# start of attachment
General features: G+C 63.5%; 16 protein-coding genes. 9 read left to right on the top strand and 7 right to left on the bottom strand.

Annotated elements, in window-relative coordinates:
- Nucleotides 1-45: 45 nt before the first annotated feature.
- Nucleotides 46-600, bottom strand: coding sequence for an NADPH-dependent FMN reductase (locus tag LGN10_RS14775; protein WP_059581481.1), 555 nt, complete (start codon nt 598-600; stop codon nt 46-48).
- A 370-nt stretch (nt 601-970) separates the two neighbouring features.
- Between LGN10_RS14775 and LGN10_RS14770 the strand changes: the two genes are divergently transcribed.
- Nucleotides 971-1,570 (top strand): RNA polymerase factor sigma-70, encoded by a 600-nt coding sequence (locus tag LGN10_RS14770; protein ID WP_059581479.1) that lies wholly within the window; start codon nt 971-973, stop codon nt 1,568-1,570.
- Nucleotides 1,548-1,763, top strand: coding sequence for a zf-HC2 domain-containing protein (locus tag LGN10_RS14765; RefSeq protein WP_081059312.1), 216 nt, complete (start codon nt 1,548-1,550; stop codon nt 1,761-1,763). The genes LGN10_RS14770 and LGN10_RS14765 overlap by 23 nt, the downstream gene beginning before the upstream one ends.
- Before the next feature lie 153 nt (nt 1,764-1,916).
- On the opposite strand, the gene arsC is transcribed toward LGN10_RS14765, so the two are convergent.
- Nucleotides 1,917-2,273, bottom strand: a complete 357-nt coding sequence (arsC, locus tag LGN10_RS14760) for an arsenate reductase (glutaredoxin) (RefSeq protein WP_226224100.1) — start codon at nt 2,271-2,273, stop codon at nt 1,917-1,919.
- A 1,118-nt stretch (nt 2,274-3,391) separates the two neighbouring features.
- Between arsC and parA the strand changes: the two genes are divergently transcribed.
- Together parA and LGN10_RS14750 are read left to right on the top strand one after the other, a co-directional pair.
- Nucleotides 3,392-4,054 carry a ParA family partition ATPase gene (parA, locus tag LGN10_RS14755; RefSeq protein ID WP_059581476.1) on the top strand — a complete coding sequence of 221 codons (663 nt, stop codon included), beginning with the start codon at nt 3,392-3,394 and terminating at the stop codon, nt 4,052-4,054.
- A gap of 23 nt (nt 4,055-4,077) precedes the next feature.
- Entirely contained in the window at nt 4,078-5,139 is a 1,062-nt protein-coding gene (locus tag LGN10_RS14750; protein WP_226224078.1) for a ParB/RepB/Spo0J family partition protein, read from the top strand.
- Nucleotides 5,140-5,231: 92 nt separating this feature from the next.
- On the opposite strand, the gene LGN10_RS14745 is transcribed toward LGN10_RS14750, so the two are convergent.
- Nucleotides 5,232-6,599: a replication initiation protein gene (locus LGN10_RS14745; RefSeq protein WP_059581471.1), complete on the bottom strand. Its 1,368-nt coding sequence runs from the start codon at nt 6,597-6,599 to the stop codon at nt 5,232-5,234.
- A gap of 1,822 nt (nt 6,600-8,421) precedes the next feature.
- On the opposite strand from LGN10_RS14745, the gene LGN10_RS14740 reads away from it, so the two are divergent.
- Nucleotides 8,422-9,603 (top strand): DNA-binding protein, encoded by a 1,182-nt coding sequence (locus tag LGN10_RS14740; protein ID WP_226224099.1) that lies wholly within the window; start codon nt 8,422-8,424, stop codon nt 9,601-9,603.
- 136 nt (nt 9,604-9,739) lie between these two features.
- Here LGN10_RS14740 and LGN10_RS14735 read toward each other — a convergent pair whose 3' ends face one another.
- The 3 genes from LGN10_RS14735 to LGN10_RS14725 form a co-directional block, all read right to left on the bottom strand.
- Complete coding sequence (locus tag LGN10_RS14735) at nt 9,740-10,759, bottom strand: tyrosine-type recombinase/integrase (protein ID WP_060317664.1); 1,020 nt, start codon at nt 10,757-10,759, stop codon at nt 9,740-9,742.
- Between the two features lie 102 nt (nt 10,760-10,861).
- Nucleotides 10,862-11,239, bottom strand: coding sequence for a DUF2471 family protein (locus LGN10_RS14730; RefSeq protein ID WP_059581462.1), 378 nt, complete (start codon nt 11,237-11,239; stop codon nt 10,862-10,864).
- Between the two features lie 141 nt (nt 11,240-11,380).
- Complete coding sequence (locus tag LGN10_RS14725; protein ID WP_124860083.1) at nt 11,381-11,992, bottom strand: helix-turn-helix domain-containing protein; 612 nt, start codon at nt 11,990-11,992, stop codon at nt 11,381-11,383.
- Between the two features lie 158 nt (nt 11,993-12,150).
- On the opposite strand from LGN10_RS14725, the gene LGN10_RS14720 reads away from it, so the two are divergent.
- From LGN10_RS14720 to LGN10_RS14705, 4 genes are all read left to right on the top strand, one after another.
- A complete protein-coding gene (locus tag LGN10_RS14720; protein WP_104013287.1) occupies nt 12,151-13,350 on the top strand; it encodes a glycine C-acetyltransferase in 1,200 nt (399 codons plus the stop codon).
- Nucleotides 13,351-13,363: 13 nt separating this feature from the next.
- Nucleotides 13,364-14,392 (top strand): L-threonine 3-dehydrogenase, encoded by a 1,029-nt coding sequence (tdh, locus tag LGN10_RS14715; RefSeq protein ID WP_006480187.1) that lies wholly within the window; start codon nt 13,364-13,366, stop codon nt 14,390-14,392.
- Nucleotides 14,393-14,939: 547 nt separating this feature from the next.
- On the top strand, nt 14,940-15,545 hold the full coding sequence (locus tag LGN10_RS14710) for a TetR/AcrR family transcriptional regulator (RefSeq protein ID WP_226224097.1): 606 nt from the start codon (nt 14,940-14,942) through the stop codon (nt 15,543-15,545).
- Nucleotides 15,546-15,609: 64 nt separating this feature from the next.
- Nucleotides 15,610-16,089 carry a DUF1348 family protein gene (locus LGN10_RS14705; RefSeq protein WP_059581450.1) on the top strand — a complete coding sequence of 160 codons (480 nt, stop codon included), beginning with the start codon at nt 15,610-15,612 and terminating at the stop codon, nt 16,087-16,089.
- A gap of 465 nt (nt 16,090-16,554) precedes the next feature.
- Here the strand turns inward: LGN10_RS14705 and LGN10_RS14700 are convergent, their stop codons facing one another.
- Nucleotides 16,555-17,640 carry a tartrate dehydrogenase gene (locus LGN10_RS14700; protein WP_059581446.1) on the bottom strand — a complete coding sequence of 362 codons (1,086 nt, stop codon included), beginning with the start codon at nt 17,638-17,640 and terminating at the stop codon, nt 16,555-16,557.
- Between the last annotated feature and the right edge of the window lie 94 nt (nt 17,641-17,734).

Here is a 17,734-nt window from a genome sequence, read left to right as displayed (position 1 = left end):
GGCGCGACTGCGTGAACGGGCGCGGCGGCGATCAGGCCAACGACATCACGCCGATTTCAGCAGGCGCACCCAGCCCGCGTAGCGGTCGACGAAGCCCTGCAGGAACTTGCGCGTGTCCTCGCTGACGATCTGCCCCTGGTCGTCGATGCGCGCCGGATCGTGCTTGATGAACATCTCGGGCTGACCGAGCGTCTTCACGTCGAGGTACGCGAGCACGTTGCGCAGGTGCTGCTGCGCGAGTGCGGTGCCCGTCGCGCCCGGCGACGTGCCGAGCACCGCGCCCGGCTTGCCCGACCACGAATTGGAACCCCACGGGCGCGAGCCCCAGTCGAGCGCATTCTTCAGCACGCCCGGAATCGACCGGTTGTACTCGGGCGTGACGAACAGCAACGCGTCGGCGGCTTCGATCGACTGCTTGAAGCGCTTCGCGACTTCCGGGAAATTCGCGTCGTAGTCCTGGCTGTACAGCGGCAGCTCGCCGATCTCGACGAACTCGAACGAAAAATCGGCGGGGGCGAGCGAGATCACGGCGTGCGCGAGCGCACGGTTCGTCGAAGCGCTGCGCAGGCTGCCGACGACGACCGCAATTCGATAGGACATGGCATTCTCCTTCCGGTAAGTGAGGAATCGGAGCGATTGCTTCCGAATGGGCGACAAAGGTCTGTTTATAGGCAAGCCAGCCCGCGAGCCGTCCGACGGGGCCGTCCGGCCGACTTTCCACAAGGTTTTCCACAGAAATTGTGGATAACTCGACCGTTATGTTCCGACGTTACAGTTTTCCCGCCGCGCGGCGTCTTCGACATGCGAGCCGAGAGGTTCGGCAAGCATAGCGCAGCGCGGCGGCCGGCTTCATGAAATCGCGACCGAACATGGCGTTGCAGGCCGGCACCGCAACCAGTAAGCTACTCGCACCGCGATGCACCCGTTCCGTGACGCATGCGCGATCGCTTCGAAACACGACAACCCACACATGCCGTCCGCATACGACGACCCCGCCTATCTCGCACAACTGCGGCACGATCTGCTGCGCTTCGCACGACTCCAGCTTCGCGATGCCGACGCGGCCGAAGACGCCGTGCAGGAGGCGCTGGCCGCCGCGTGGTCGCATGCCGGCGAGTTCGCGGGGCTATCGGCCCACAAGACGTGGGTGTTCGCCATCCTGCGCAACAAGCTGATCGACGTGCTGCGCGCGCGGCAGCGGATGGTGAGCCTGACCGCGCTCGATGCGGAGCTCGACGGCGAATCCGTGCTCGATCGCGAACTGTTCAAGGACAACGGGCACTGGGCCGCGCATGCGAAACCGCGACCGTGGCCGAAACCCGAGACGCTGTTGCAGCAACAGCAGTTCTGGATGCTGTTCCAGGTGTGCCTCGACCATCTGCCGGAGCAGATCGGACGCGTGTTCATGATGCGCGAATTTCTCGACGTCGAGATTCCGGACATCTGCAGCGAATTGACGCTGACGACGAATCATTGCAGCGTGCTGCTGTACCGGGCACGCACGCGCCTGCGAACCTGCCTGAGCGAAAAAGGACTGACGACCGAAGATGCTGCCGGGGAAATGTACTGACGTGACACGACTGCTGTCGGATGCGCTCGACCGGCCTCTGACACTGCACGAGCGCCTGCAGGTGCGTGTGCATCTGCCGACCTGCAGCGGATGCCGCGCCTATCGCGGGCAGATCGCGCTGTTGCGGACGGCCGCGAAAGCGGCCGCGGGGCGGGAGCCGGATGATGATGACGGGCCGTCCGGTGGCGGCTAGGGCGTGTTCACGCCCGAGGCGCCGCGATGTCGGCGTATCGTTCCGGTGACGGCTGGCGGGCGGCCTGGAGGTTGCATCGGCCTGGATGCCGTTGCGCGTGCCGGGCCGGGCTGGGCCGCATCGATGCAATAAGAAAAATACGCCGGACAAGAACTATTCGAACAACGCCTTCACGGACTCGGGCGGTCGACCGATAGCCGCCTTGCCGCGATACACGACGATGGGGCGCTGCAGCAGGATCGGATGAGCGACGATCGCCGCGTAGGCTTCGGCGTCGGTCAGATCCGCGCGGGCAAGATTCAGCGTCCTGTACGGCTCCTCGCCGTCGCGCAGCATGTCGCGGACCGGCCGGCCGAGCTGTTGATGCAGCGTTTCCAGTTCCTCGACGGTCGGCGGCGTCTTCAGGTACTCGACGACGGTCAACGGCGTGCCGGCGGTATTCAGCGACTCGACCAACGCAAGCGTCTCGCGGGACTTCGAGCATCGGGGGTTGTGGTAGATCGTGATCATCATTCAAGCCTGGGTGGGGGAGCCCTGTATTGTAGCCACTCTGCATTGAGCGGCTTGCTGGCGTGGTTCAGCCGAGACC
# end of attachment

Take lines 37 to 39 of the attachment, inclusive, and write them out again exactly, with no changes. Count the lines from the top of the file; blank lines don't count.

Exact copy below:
- Nucleotides 13,364-14,392 (top strand): L-threonine 3-dehydrogenase, encoded by a 1,029-nt coding sequence (tdh, locus tag LGN10_RS14715; RefSeq protein ID WP_006480187.1) that lies wholly within the window; start codon nt 13,364-13,366, stop codon nt 14,390-14,392.
- Nucleotides 14,393-14,939: 547 nt separating this feature from the next.
- On the top strand, nt 14,940-15,545 hold the full coding sequence (locus tag LGN10_RS14710) for a TetR/AcrR family transcriptional regulator (RefSeq protein ID WP_226224097.1): 606 nt from the start codon (nt 14,940-14,942) through the stop codon (nt 15,543-15,545).